FR Doc 05-15322
[Federal Register: August 3, 2005 (Volume 70, Number 148)]
[Notices]               
[Page 44687]
From the Federal Register Online via GPO Access [wais.access.gpo.gov]
[DOCID:fr03au05-197]                         

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DEPARTMENT OF THE INTERIOR

National Park Service
 
Notice of Intent to Repatriate a Cultural Item: U.S. Department 
of Agriculture, Forest Service, Gila National Forest, Silver City, NM, 
and Field Museum of Natural History, Chicago, IL

AGENCY: National Park Service, Interior.

ACTION: Notice.

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    Notice is here given in accordance with the Native American Graves 
Protection and Repatriation Act (NAGPRA), 25 U.S.C. 3005, of the intent 
to repatriate a cultural item in the control of the U.S. Department of 
Agriculture, Forest Service, Gila National Forest, Silver City, NM, and 
in the possession of the Field Museum of Natural History, Chicago, IL, 
that meets the definition of ``unassociated funerary object'' under 25 
U.S.C. 3001. The cultural item was removed from the Gila National 
Forest, Catron County, NM.
    This notice is published as part of the National Park Service's 
administrative responsibilities under NAGPRA, 25 U.S.C. 3003 (d)(3). 
The determinations in this notice are the sole responsibility of the 
museum, institution, or Federal agency that has control of the cultural 
item. The National Park Service is not responsible for the 
determinations in this notice.
    The cultural item is a turquoise pendant consisting of 19 small 
pieces of perforated turquoise.
    A detailed assessment of the cultural item was made by U.S. 
Department of Agriculture, Forest Service, Gila National Forest and 
Field Museum of Natural History professional staff in consultation with 
the Hopi Tribe of Arizona; Pueblo of Acoma, New Mexico; and Zuni Tribe 
of the Zuni Reservation, New Mexico.
    In 1939, one turquoise pendant was removed from the SU site in the 
Gila National Forest, Catron County, NM, during legally authorized 
excavations and collected by Dr. Paul S. Martin of the Field Museum, 
Chicago, IL.
    Material culture, architecture and site organization indicate that 
the SU site is an Upland Mogollon pithouse village occupied between 
A.D. 450 and 500. The territory of the Upland Mogollon stretched from 
south-central Arizona to south-central New Mexico. The Upland Mogollon 
territories are claimed, currently inhabited, or used by the Hopi Tribe 
of Arizona; Pueblo of Acoma, New Mexico; and Zuni Tribe of the Zuni 
Reservation, New Mexico. Villages had pithouses or pueblo-style houses. 
Most archeological evidence linking Upland Mogollon to present-day 
tribes relies on ceramics that suggest the early establishment of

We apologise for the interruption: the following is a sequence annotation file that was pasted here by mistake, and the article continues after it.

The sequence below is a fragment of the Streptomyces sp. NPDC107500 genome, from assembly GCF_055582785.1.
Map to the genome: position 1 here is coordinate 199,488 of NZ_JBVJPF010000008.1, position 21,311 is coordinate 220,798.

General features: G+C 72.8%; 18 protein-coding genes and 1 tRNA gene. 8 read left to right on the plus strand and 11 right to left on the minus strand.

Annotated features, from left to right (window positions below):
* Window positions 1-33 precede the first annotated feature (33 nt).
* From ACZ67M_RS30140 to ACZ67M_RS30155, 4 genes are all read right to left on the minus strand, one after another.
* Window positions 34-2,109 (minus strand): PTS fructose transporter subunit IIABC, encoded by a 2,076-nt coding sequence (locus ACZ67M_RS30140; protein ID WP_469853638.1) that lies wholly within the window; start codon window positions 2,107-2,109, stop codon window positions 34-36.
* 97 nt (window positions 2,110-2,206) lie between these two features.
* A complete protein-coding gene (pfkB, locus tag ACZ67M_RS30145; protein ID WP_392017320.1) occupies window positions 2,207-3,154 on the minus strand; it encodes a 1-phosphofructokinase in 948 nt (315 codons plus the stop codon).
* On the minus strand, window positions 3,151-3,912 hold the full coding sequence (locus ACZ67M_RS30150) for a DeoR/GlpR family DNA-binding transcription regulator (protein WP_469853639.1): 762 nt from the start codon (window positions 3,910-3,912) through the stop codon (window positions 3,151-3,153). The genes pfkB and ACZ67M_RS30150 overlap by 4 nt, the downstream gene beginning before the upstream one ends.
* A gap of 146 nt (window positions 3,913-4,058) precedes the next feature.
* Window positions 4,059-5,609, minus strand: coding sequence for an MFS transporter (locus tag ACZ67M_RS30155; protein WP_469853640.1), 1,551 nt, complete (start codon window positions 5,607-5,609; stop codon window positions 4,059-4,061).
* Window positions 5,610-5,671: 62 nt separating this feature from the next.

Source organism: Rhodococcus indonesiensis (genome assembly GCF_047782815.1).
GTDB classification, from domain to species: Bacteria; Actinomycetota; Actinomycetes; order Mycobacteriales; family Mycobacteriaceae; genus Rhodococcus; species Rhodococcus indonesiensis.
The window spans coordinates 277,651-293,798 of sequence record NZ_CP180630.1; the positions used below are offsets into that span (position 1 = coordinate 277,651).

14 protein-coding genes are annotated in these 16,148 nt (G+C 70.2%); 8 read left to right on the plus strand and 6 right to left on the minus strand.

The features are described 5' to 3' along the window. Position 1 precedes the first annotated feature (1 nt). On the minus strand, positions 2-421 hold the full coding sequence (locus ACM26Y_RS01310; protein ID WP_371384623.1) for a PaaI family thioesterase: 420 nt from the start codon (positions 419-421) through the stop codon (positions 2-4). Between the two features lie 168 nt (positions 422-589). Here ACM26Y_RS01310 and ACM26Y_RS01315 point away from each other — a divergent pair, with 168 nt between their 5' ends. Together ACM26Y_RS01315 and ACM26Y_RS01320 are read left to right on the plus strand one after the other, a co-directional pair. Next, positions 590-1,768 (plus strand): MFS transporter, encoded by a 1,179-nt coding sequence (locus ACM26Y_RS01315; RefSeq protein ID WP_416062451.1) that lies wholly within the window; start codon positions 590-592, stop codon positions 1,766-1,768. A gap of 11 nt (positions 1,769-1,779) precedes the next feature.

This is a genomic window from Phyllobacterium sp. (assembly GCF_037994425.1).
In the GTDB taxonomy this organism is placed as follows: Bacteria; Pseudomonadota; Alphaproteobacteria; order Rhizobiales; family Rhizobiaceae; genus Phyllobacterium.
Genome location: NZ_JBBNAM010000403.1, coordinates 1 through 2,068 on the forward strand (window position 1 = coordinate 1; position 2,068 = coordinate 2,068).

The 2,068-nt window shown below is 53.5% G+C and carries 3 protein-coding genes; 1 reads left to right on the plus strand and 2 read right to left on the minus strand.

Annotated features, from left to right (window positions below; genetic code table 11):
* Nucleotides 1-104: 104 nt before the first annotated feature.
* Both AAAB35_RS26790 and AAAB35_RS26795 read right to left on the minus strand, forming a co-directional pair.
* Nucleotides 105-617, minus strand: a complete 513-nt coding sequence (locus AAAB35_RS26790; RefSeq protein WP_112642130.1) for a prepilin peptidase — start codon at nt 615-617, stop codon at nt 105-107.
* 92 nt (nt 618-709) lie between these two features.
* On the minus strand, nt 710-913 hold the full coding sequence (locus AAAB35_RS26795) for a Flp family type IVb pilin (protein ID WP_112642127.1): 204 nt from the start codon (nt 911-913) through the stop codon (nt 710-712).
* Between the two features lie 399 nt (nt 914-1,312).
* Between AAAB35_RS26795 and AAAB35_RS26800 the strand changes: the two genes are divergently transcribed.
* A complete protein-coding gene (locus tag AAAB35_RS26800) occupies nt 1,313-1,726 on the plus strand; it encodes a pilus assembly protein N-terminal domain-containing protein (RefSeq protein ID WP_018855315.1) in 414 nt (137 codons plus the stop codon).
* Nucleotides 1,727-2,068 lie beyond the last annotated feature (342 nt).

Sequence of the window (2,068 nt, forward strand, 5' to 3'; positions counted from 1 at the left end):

brownware producing groups. Present-day descendants of the Upland 
Mogollon are the Hopi Tribe of Arizona; Pueblo of Acoma, New Mexico; 
and Zuni Tribe of the Zuni Reservation, New Mexico. Oral traditions 
presented by representatives of the Hopi Tribe of Arizona; Pueblo of 
Acoma, New Mexico; and Zuni Tribe of the Zuni Reservation, New Mexico 
support cultural affiliation.
    Additional unassociated funerary objects removed from Gila National 
Forest, Catron County, NM, were published in a Notice of Intent to 
Repatriate Cultural Items in the Federal Register of June 1, 2005, FR 
Doc 05-10805, page 31510.
    Officials of the U.S. Department of Agriculture, Forest Service, 
Gila National Forest have determined that, pursuant to 25 U.S.C. 3001 
(3)(B), the one cultural item described above is reasonably believed to 
have been placed with or near individual human remains at the time of 
death or later as part of the death rite or ceremony and are believed, 
by a preponderance of the evidence, to have been removed from a 
specific burial site of a Native American individual. Officials of the 
U.S. Department of Agriculture, Forest Service, Gila National Forest 
also have determined that, pursuant to 25 U.S.C. 3001 (2), there is a 
relationship of shared group identity that can be reasonably traced 
between the unassociated funerary object and the Hopi Tribe of Arizona; 
Pueblo of Acoma, New Mexico; and Zuni Tribe of the Zuni Reservation, 
New Mexico.
    Representatives of any other Indian tribe that believes itself to 
be culturally affiliated with this unassociated funerary object should 
contact Dr. Frank E. Wozniak, NAGPRA Coordinator, Southwestern Region, 
USDA Forest Service, 333 Broadway Blvd., SE, Albuquerque, NM 87102, 
telephone (505) 842-3238, before September 2, 2005. Repatriation of 
this unassociated funerary object to the Hopi Tribe of Arizona; Pueblo 
of Acoma, New Mexico; and Zuni Tribe of the Zuni Reservation, New 
Mexico may proceed after that date if no additional claimants come 
forward.
    The U.S. Department of Agriculture, Forest Service, Gila National 
Forest is responsible for notifying the Hopi Tribe of Arizona; Pueblo 
of Acoma, New Mexico; and Zuni Tribe of the Zuni Reservation, New 
Mexico that this notice has been published.

    Dated: July 13, 2005
Sherry Hutt,
Manager, National NAGPRA Program.
[FR Doc. 05-15322 Filed 8-2-05; 8:45 am]

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